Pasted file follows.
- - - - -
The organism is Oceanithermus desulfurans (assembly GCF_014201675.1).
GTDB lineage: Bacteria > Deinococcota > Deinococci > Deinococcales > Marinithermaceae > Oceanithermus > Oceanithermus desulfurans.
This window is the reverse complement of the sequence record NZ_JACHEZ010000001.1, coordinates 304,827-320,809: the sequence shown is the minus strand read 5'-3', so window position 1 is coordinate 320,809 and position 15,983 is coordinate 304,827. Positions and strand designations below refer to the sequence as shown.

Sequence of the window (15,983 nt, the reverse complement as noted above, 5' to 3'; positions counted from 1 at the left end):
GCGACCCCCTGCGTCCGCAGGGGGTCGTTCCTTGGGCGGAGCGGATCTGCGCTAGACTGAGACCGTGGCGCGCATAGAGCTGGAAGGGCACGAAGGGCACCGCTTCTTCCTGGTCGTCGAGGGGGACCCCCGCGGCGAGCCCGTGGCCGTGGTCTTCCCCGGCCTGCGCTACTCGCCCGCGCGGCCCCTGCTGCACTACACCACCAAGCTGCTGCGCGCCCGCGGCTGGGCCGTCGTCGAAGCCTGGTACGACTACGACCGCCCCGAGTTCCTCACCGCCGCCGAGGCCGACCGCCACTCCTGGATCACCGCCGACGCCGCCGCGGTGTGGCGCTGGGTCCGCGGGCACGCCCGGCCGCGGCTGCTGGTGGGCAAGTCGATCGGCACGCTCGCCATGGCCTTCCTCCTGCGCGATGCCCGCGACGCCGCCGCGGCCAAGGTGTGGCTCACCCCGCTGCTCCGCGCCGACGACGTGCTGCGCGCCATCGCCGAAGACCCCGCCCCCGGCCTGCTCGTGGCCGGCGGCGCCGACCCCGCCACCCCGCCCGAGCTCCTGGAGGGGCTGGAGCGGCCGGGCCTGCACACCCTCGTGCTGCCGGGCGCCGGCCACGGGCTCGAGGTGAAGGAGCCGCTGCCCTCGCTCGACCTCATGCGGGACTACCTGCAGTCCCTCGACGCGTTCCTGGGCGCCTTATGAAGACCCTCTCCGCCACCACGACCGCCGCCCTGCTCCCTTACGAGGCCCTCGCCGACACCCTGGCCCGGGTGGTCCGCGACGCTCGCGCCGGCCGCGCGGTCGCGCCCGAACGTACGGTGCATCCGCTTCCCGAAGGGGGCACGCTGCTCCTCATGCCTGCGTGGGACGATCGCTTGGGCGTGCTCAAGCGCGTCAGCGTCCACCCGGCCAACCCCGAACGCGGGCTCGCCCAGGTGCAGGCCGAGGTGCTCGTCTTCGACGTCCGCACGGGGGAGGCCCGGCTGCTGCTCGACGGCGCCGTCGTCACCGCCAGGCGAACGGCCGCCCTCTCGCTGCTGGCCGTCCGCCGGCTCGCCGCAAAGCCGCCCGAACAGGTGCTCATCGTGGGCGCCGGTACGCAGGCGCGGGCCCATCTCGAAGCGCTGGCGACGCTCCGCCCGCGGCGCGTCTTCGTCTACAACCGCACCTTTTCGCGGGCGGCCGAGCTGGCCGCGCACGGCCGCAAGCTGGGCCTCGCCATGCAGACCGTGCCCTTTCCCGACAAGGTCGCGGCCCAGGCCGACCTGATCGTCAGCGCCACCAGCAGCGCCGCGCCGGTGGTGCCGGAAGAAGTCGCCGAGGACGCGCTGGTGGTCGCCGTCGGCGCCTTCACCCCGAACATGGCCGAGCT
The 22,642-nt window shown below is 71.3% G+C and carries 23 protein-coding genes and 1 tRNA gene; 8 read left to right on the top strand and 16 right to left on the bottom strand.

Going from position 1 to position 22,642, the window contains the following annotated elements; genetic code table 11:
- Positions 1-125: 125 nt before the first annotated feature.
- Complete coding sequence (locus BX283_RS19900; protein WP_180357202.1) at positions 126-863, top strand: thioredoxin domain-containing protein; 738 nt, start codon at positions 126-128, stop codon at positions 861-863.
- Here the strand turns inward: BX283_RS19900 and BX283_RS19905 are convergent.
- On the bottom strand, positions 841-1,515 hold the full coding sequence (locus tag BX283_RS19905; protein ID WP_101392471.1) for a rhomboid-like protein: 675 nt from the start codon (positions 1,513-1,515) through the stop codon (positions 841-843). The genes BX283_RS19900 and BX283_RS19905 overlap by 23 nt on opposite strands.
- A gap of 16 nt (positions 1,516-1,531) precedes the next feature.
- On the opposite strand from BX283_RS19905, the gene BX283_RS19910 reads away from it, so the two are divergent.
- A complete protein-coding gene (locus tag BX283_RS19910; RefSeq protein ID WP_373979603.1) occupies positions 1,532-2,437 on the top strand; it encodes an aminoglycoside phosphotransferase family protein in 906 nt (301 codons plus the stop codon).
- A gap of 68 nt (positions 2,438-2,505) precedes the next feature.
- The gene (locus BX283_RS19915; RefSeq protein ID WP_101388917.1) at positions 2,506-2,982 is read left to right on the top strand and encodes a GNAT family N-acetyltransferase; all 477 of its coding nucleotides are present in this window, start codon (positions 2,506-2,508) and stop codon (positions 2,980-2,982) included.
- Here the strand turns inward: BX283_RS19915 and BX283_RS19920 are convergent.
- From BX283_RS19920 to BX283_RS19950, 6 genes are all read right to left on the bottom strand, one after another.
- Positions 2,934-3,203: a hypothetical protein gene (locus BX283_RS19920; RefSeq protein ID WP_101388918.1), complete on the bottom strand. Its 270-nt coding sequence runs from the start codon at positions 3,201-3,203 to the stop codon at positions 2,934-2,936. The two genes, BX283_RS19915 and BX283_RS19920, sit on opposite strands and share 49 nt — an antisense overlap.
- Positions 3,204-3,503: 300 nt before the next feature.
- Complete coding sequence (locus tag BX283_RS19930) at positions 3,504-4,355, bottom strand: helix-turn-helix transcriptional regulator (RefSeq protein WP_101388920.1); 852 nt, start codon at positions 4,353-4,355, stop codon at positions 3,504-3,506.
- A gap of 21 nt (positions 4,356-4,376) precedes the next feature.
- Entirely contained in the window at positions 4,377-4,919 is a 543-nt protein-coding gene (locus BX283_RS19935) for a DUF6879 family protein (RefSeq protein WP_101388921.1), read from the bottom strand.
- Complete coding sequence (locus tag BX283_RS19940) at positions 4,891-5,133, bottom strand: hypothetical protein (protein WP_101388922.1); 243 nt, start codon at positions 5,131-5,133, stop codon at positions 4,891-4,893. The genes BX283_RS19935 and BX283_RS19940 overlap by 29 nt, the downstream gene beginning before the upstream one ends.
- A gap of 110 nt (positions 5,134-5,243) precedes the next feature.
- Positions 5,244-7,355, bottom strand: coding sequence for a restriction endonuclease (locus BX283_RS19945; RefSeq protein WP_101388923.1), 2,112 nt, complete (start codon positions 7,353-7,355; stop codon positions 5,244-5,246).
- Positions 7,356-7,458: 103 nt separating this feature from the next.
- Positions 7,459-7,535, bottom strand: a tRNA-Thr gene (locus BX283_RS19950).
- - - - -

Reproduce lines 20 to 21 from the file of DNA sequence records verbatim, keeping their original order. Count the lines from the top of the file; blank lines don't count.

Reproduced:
- Positions 3,204-3,503: 300 nt before the next feature.
- Complete coding sequence (locus tag BX283_RS19930) at positions 3,504-4,355, bottom strand: helix-turn-helix transcriptional regulator (RefSeq protein WP_101388920.1); 852 nt, start codon at positions 4,353-4,355, stop codon at positions 3,504-3,506.